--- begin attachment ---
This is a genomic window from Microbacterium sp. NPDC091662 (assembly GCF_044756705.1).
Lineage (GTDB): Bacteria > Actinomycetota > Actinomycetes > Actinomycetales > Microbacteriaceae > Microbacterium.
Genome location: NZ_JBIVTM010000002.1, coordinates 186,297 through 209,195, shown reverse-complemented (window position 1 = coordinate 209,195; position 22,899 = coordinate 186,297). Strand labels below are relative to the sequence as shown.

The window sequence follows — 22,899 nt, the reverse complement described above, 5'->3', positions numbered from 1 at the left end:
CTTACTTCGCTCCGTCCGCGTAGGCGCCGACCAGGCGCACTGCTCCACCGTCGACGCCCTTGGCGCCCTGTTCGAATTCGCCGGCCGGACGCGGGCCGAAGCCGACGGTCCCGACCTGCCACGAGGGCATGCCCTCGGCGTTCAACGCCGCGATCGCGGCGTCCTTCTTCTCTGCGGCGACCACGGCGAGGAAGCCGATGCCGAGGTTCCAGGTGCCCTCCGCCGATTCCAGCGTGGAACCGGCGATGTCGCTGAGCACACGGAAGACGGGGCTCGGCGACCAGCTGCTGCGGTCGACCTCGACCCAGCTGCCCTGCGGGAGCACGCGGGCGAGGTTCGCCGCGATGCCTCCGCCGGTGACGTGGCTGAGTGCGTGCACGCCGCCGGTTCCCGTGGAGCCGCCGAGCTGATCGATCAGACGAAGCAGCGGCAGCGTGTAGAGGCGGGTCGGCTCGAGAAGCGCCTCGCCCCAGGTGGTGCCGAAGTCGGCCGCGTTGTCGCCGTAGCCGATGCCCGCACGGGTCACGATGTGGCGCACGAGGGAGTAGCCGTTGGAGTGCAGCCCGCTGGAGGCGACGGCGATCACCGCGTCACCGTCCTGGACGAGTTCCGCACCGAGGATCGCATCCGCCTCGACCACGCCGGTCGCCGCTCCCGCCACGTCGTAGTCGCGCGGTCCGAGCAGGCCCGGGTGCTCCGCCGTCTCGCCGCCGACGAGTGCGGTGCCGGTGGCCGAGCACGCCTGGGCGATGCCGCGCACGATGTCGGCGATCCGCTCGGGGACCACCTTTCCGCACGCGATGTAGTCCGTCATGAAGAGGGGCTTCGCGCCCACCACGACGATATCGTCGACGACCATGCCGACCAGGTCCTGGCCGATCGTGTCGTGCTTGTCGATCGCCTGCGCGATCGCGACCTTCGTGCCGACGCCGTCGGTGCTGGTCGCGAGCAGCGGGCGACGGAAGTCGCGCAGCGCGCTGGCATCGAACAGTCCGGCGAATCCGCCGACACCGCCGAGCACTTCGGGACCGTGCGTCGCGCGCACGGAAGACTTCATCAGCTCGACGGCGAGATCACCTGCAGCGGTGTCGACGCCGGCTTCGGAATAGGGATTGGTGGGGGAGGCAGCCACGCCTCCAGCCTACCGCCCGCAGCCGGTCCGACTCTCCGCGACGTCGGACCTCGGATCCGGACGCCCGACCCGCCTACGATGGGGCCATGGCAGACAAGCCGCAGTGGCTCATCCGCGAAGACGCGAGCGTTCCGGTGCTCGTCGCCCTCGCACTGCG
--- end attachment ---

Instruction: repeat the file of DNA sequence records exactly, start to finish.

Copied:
This is a genomic window from Microbacterium sp. NPDC091662 (assembly GCF_044756705.1).
Lineage (GTDB): Bacteria > Actinomycetota > Actinomycetes > Actinomycetales > Microbacteriaceae > Microbacterium.
Genome location: NZ_JBIVTM010000002.1, coordinates 186,297 through 209,195, shown reverse-complemented (window position 1 = coordinate 209,195; position 22,899 = coordinate 186,297). Strand labels below are relative to the sequence as shown.

The window sequence follows — 22,899 nt, the reverse complement described above, 5'->3', positions numbered from 1 at the left end:
CTTACTTCGCTCCGTCCGCGTAGGCGCCGACCAGGCGCACTGCTCCACCGTCGACGCCCTTGGCGCCCTGTTCGAATTCGCCGGCCGGACGCGGGCCGAAGCCGACGGTCCCGACCTGCCACGAGGGCATGCCCTCGGCGTTCAACGCCGCGATCGCGGCGTCCTTCTTCTCTGCGGCGACCACGGCGAGGAAGCCGATGCCGAGGTTCCAGGTGCCCTCCGCCGATTCCAGCGTGGAACCGGCGATGTCGCTGAGCACACGGAAGACGGGGCTCGGCGACCAGCTGCTGCGGTCGACCTCGACCCAGCTGCCCTGCGGGAGCACGCGGGCGAGGTTCGCCGCGATGCCTCCGCCGGTGACGTGGCTGAGTGCGTGCACGCCGCCGGTTCCCGTGGAGCCGCCGAGCTGATCGATCAGACGAAGCAGCGGCAGCGTGTAGAGGCGGGTCGGCTCGAGAAGCGCCTCGCCCCAGGTGGTGCCGAAGTCGGCCGCGTTGTCGCCGTAGCCGATGCCCGCACGGGTCACGATGTGGCGCACGAGGGAGTAGCCGTTGGAGTGCAGCCCGCTGGAGGCGACGGCGATCACCGCGTCACCGTCCTGGACGAGTTCCGCACCGAGGATCGCATCCGCCTCGACCACGCCGGTCGCCGCTCCCGCCACGTCGTAGTCGCGCGGTCCGAGCAGGCCCGGGTGCTCCGCCGTCTCGCCGCCGACGAGTGCGGTGCCGGTGGCCGAGCACGCCTGGGCGATGCCGCGCACGATGTCGGCGATCCGCTCGGGGACCACCTTTCCGCACGCGATGTAGTCCGTCATGAAGAGGGGCTTCGCGCCCACCACGACGATATCGTCGACGACCATGCCGACCAGGTCCTGGCCGATCGTGTCGTGCTTGTCGATCGCCTGCGCGATCGCGACCTTCGTGCCGACGCCGTCGGTGCTGGTCGCGAGCAGCGGGCGACGGAAGTCGCGCAGCGCGCTGGCATCGAACAGTCCGGCGAATCCGCCGACACCGCCGAGCACTTCGGGACCGTGCGTCGCGCGCACGGAAGACTTCATCAGCTCGACGGCGAGATCACCTGCAGCGGTGTCGACGCCGGCTTCGGAATAGGGATTGGTGGGGGAGGCAGCCACGCCTCCAGCCTACCGCCCGCAGCCGGTCCGACTCTCCGCGACGTCGGACCTCGGATCCGGACGCCCGACCCGCCTACGATGGGGCCATGGCAGACAAGCCGCAGTGGCTCATCCGCGAAGACGCGAGCGTTCCGGTGCTCGTCGCCCTCGCACTGCG